Growing a Community: Seed Sharing
By Erin Aults, Library and Archives Specialist, Royal Botanical Gardens.
If you are like me, you are eagerly awaiting the new, seemingly delicate green that early spring brings. I’ve been spending evenings and lunch hours planning and plotting in what T.C. Robinson, a 19th century Owen Sound seedsman, delightfully called “a sowing of brains in winter”. A large portion of that planning and, to be honest, escapism from this COVID-19 winter, includes flipping through seed catalogues and picturing myself in a healthy, vibrant and diverse garden I grew.
Seeds have long been a material object of hope and community making. When Settlers were creating their homes and gardens in Upper Canada, seeds were often presented as gifts during visits. They might be seeds from a prized squash plant or seeds from an herbal plant like thyme. Either way, these seeds were meant as a gift to help build community.
During World War I and World War II, Victory Gardens were often grown in common plots that many people worked and had access to. In Hamilton today, there are over ninety community gardens where households garden cheek to jowl with other passionate gardeners. The COVID-19 crisis has made gardening even more important for community resilience and community building.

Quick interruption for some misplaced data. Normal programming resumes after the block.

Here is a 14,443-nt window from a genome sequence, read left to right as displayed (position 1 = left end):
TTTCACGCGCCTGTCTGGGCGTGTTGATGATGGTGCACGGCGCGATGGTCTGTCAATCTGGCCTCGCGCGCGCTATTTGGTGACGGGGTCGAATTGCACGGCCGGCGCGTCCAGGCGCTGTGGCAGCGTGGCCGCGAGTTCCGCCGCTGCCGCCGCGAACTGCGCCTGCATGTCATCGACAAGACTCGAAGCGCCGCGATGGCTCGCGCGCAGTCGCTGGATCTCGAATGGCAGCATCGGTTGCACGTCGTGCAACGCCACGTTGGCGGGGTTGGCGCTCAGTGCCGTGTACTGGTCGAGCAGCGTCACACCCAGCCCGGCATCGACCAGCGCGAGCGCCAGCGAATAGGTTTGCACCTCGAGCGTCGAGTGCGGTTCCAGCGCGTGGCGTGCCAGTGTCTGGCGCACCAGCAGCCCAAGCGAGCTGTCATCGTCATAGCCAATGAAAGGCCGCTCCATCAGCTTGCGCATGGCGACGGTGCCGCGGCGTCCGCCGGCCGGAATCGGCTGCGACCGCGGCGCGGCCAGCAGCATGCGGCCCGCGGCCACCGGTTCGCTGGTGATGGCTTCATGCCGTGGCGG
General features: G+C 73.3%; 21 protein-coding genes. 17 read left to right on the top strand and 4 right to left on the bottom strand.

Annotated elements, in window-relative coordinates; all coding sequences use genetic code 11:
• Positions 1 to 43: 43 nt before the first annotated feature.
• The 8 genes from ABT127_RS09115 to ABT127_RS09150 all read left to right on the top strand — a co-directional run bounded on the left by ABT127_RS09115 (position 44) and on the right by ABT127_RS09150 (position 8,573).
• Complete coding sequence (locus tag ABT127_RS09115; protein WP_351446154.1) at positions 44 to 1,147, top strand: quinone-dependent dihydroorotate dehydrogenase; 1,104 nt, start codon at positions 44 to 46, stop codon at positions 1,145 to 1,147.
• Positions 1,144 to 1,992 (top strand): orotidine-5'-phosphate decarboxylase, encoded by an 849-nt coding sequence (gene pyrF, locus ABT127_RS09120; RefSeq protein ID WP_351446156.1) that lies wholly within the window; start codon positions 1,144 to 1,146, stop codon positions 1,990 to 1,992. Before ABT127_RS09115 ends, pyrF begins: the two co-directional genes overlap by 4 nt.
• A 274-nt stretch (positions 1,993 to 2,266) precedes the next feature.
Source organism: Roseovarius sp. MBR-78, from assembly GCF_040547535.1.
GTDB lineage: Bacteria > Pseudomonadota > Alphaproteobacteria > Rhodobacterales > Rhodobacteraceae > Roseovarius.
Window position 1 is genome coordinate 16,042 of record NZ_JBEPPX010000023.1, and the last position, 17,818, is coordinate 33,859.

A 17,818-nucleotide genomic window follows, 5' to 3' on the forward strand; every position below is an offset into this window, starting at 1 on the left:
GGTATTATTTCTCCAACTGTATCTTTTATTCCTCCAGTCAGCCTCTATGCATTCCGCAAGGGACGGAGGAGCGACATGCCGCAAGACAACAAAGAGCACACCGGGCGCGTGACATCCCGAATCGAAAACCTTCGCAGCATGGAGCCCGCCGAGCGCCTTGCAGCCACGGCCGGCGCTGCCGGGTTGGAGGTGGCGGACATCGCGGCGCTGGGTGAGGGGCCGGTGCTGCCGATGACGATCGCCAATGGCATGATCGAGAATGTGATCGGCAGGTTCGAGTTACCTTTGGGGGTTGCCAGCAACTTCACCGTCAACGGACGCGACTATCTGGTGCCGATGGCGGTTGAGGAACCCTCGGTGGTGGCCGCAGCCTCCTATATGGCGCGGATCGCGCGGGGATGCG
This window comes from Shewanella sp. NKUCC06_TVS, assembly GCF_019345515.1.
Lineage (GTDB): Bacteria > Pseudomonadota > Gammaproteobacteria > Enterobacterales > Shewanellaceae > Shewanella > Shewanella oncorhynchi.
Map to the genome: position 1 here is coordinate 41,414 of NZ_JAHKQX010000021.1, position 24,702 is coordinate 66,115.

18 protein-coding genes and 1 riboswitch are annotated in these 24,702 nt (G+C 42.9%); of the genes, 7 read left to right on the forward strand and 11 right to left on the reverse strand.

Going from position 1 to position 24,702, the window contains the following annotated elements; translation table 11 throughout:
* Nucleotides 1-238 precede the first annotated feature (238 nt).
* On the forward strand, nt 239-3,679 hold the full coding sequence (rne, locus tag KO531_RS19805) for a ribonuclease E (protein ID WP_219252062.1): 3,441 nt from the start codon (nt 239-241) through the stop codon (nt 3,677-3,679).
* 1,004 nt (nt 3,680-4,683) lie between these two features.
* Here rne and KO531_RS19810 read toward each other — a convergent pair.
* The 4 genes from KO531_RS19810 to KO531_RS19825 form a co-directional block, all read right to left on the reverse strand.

RBG sees our own place in this growing community. We are dedicated to connecting people to plants. Our Seed Library is one way we nurture that connection and help build that community. We provide you with seeds to borrow, grow, and then return.
Everybody can borrow seeds and that’s one of the most important aspects to the Seed Library. There are no membership fees and no cost for the seeds. We encourage you to borrow, sow, grow, learn and return. This helps promote equity in gardening as well as supporting diversity in plants.
Seed borrowers and plant growers play an important part in our gardening ecosystem. By growing these seeds, you are helping to preserve plants that are built to grow and thrive in this area. The seeds offered are sometimes rare or heirloom varieties and we hope to promote their sustainability by offering them here.
Many seed libraries, like ones offered by Green Venture and Burlington (Burlington Seed Library is closed for 2021) and Hamilton Public Libraries focus on food plants. RBG’s Seed Library focuses on native plants, herbaceous perennials, woody plants as well as offering food plants and annuals. Because people aren’t the only community we are dedicated to fostering, we encourage growing native plants to foster the local plant communities.
Seeds from our library were collected or donated in 2019 and 2020 and were harvested from plants grown in the Hamilton region. This means they are ideal for the climate and conditions of the area. They are built to grow and thrive right here. We have over 330 different varieties of plants with 170 perennials listed.
So if you are new to gardening, interested in growing a greater diversity of plants, want to eat greens without spending a toonie, or invested in supporting a community of growers, our seed library will help you meet those goals.
Learn more about the Seed Library, see our seeds on offer, and learn how to request, borrow, grow, and return seeds on RBG’s Seed Library page.
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